Tips for Writing Good Metadata

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Lesson 9: How to Write Good Metadata
How to Write Good Metadata
• Preparation
• Tips for writing good metadata
How to Write Good Metadata
• After completing this lesson, the participant will be able to:
-List steps to prepare to write metadata
CC image by Rennett Stowe on Flickr
-Explain how to write good metadata
How to Write Good Metadata
Plan
Analyze
Collect
Integrate
Assure
Discover
Describe
Preserve
How to Write Good Metadata
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Organize your information
Write your metadata
Review for accuracy and completeness
Have someone else read your record
Revise the record, based on comments from your reviewer
Review once more before you publish
How to Write Good Metadata
• Do not use jargon
• Define technical terms and acronyms:
o CA, LA, GPS, GIS : what do these mean?
• Clearly state data limitations
o E.g., data set omissions, completeness of data
o Express considerations for appropriate re-use of the data
• Use “none” or “unknown” meaningfully
o None usually means that you knew about data and nothing existed
(e.g., a “0” cubic feet per second discharge value)
o Unknown means that you don’t know whether that data existed or
not (e.g., a null value)
How to Write Good Metadata
Titles, Titles, Titles…
• Titles are critical in helping readers find your data
o While individuals are searching for the most appropriate data sets,
they are most likely going to use the title as the first criteria to
determine if a dataset meets their needs.
o Treat the title as the opportunity to sell your dataset.
• A complete title includes: What, Where, When, Who, and
Scale
• An informative title includes: topic, timeliness of the data,
specific information about place and geography
How to Write Good Metadata
• A Clear Choice: Which title is better?
• Rivers
OR
• Greater Yellowstone Rivers from 1:126,700 U.S. Forest
Service Visitor Maps (1961-1983)
Greater Yellowstone (where) Rivers (what) from 1:126,700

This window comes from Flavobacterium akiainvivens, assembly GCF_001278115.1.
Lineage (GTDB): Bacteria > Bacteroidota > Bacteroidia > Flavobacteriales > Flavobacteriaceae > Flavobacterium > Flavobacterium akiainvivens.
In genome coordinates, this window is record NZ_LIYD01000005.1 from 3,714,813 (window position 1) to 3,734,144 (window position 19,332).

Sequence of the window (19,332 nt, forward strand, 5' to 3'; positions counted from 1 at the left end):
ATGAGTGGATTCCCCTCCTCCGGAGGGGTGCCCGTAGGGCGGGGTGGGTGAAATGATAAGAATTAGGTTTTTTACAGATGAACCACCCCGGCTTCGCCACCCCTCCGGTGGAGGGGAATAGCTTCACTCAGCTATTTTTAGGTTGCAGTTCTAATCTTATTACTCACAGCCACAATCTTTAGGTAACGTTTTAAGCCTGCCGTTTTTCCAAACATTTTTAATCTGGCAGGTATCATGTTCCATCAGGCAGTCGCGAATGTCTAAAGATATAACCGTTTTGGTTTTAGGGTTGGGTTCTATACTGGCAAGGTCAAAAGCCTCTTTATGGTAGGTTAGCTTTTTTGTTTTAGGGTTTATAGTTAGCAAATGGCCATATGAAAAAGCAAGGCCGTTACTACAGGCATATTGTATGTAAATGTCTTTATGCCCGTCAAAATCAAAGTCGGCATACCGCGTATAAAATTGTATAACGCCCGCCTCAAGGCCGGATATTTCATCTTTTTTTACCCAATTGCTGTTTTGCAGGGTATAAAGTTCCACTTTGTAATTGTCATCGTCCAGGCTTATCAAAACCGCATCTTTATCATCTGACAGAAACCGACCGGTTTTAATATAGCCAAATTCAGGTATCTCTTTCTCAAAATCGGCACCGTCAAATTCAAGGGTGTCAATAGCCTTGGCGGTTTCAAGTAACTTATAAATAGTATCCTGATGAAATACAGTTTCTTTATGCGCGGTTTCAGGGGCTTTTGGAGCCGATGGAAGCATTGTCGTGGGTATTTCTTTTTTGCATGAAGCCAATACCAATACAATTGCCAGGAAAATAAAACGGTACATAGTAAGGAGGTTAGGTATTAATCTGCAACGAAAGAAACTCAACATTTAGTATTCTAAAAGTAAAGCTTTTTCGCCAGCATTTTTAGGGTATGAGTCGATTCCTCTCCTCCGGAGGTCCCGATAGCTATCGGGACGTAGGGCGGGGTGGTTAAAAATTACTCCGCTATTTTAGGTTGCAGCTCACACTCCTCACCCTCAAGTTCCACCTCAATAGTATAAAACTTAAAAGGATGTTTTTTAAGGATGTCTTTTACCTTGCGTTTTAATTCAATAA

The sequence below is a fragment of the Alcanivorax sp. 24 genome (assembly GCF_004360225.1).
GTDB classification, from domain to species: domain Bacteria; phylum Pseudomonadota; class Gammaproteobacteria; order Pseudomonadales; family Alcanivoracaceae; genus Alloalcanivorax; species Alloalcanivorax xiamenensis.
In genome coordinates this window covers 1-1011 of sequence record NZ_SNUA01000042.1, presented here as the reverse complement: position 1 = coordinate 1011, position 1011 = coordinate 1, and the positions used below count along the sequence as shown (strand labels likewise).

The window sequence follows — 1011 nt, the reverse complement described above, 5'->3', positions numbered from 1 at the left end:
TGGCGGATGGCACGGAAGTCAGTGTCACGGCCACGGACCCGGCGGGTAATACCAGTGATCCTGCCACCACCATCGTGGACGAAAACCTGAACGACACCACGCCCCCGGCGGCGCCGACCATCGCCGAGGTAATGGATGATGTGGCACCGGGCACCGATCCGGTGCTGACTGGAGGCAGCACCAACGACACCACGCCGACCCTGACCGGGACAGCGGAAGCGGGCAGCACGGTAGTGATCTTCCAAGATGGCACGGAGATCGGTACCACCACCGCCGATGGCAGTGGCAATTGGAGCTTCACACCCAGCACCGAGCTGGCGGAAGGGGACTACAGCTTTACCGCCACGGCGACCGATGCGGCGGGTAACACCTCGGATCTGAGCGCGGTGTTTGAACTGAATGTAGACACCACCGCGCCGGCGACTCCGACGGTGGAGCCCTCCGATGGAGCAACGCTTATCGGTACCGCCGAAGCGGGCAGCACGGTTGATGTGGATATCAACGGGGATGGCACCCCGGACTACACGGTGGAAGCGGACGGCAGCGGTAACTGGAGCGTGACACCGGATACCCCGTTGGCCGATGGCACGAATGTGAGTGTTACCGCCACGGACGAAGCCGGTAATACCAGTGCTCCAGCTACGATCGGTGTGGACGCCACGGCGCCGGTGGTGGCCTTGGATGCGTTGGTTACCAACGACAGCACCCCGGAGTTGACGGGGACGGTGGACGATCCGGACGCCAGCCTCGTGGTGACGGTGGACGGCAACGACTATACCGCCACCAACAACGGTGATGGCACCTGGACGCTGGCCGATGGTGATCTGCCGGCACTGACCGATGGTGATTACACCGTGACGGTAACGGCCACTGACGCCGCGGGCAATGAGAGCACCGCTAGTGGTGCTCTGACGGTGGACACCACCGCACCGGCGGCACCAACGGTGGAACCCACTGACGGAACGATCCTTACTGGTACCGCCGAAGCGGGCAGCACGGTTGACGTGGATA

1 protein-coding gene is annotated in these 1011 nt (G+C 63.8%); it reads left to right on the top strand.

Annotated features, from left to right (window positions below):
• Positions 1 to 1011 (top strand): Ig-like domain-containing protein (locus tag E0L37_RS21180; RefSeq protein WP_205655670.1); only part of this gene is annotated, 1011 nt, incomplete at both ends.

(scale) U.S. Forest Service (who) Visitor Maps (1961-1983)
(when)
How to Write Good Metadata
• Be specific and quantify when you can! The goal of a
metadata record is to give the user enough information to
know if they can use the data without contacting the
dataset owner.
Vague: We checked our work and it
looks complete.
Specific: We checked our work
using a random sample of 5 monitoring
sites reviewed by 2 different people. We
determined our work to be 95%
complete based on these visual
inspections.
How to Write Good Metadata
Select keywords wisely
Use descriptive and clear writing
Fully qualify geographic locations
Use thesauri for keywords whenever possible
Example: USGS Biocomplexity Thesaurus (over 9,500 terms)
CC image by Marco Arment on Flickr
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How to Write Good Metadata
• Remember: a computer will read your metadata
• Do not use symbols that could be misinterpreted: Examples:
[email protected]#%{}|/\<>~
• Don’t use tabs, indents, or line feeds/carriage returns
• When copying and pasting from other sources, use a text
editor (e.g., Notepad) to eliminate hidden characters
How to Write Good Metadata
• Review your final product:
Does the documentation present all the information needed
to use or reuse the data?
CC image by jugbo on Flickr
• Remember: a well-written title and good keywords are
critical in data discovery
How to Write Good Metadata
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How to Write Good Metadata
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